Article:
network
    • Abstract: Publication date: 15 November 2019Source: Advances in Space Research, Volume 64, Issue 10Author(s): Grzegorz Nykiel, Yevgen Zanimonskiy, Aleksander Koloskov, Mariusz Figurski A state of the ionosphere can be effectively studied using electromagnetic signals received from global navigation satellite systems (GNSS). Utilization of the dual frequency observations allows estimating values of the total electron content (TEC). They can be used for a number of scientific studies such as detection and monitoring of traveling ionospheric disturbances or plasma bubbles. Moreover, maps of TEC variations allow to classify ionospheric heterogeneities and to evaluate their parameters. However, most of the research describes ionospheric parameters only in 2D space and time. In this paper, we focus on the determination of the height of the ionospheric inhomogeneities. We used a dense network of GPS receivers to obtain the sequences of TEC variation maps for different heights of the ionospheric layer. For each satellite observed above 70°, we constructed separate sets of maps. For each ionospheric height, the cross-correlation function between maps corresponding to different satellites was calculated. The biggest cross-correlation coefficient value determines the height of the ionospheric irregularities. This paper describes the methodology and the results obtained for a geomagnetic storm on St. Patrick’s Day in March 2013. We have found that in quiet geomagnetic conditions the ionospheric irregularities are localized predominantly within the interval 180–220 km close to the maximum of the ionospheric F2 layer. In disturbed conditions, the height of their localization was increased up to several hundreds of kilometers. These estimations correspond to the changes in the slab thickness of the ionosphere.
       
  • μ m+emission+as+observed+by+TIMED/SABER+over+Asian+sector&rft.title=Advances+in+Space+Research&rft.issn=0273-1177&rft.date=&rft.volume=">Radiative cooling due to NO at 5.3 μ m emission as observed by
           TIMED/SABER over Asian sector
    • Abstract: Publication date: 15 November 2019Source: Advances in Space Research, Volume 64, Issue 10Author(s): Gaurav Bharti, M.V. Sunil Krishna, Vir Singh The effect of geomagnetic storms on the peak emission of NO Volume Emission Rate (NO VER) at 5.3 μm, in mesosphere and lower thermosphere (MLT) region, is studied over the Asian sector during 26–29 September 2011 (storm 1) and 18–21 February 2014 (storm 2). The data for peak emission of NO VER is obtained from SABER instrument onboard the NASA’s TIMED satellite. The SABER retrieved data along with the neutral densities obtained from NRLMSISE-00 model have been used to study the latitudinal and longitudinal variation of peak NO VER during the storm period. The variations induced in the peak emission of NO VER is understood with the help of fluctuations in neutral species and the resulting changes in chemistry. It has been found that the peak emission of NO VER is strongly influenced by the storm conditions. The peak emission of NO VER at 5.3 μm is found to be maximum at higher latitudes during the storms. However, the magnitude of peak NO VER gradually decreases towards the equator during the storms. The modeled atomic oxygen number density shows depletion at the higher latitudes corresponding to peak altitude of NO VER. There is a negative correlation between the peak emission of NO VER and Dst index during the main phase of the storm. The peak emission of NO VER and modeled atomic oxygen number density shows the positive correlation at the equator region, while negative correlation at the higher latitudes. At higher latitudes modeled atomic oxygen number density shows positive correlation with Dst index, while negative correlation at the equator. The correlation factors obtained between various parameters related to the storm time radiative cooling strongly support the existing understanding of the variation of NO VER during extreme space weather events.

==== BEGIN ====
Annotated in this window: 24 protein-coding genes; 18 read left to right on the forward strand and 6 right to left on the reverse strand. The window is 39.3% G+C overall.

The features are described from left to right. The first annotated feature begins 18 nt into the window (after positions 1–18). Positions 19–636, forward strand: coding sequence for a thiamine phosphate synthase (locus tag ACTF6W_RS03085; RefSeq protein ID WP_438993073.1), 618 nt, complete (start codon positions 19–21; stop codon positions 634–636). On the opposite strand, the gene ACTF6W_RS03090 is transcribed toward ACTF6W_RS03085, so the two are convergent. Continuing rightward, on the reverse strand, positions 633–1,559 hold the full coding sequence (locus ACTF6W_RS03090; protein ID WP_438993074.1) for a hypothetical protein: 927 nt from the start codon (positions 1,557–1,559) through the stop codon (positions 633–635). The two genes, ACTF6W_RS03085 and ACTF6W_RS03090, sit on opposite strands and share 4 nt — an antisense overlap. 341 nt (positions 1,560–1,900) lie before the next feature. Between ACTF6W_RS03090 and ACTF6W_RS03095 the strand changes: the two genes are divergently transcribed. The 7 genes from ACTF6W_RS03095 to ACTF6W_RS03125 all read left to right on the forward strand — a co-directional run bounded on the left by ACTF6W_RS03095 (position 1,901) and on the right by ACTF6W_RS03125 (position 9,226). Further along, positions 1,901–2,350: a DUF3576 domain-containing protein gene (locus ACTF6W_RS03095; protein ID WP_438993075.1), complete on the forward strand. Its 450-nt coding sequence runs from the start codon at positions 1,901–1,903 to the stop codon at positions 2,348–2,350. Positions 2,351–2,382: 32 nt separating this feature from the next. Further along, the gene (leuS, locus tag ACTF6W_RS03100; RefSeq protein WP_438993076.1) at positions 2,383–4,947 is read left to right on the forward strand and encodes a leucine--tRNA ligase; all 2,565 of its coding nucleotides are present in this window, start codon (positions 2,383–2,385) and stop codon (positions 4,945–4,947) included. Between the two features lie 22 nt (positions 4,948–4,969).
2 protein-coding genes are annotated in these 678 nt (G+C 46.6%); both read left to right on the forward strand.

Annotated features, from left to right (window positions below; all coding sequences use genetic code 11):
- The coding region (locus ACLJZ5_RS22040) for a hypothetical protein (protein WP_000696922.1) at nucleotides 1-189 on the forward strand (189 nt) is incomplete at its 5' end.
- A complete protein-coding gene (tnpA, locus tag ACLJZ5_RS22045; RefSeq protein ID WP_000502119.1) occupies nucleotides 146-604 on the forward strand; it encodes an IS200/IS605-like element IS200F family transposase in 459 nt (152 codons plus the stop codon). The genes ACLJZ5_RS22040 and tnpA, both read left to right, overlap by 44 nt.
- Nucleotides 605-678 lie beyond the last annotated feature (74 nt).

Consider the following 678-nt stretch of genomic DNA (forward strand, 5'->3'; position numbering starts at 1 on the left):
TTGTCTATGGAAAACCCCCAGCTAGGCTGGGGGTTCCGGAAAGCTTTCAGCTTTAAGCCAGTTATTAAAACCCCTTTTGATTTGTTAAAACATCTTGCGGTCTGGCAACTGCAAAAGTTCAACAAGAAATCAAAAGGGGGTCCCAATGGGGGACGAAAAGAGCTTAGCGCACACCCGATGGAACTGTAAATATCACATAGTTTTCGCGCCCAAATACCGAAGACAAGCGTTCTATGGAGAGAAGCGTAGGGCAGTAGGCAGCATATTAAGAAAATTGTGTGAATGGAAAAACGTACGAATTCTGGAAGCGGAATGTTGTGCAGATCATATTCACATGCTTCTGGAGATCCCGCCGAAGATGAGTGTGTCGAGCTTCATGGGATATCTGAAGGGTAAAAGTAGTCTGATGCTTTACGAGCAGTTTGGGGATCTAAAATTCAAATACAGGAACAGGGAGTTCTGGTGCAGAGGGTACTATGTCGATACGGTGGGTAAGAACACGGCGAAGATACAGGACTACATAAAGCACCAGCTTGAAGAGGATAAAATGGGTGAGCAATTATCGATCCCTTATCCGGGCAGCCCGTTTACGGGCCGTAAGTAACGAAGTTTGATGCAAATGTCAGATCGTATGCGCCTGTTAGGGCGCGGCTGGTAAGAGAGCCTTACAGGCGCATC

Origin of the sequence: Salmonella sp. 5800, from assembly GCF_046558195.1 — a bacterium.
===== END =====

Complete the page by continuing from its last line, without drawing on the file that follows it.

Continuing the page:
• Signatures of substorm related overshielding electric field at equatorial
           latitudes under steady southward IMF Bz during main phase of magnetic
           storm
    • Abstract: Publication date: 15 November 2019Source: Advances in Space Research, Volume 64, Issue 10Author(s): Bhaskara Veenadhari, Takashi Kikuchi, Sandeep Kumar, S. Tulasiram, D. Chakrabarty, Yusuke Ebihara, G.D. Reeves During the geomagnetic storm periods, the convection electric field penetrates promptly to equatorial latitudes, causing an eastward electric field in the dayside ionosphere. Occasionally, the polarity of the dayside ionospheric electric field is inverted when the Interplanetary Magnetic Field (IMF) turns northward. In this paper, interesting observations of the strong westward electric field in the day side equatorial latitudes are presented, as evidenced by strong Counter Electrojet (CEJ) at Indian and Japanese sectors under the steady southward IMF Bz. The westward electric field perturbations are quite large with CEJ amplitude of ∼−120 nT over the Indian sector (14–15 December 2006) and ∼−220 nT for Japanese sector (7–8 November 2004). The plausible mechanisms for the observed overshielding electric fields under steady southward IMF Bz have been investigated in light of the possible role of substorm activity. The clear signatures of substorm were observed at geosynchronous particle flux measurements from LANL (Los Alamos National Laboratory) satellite and associated with sudden decrease in AL index. The observed variations of asymmetric ring current shows the enhancement of Partial Ring Current (PRC) at the dusk sector further supporting the substorm onset during that period which will probably enhance the overshielding due to increased Region 2 Field-Aligned Currents (R2 FACs). The observations of such significantly large amplitudes of CEJ associated with the substorm related overshielding events are sparse and the results bring out the important role of substorm onset and the development of PRC in accordance with the R2 FACs during intense magnetic storms which alter the day time equatorial electric field perturbations.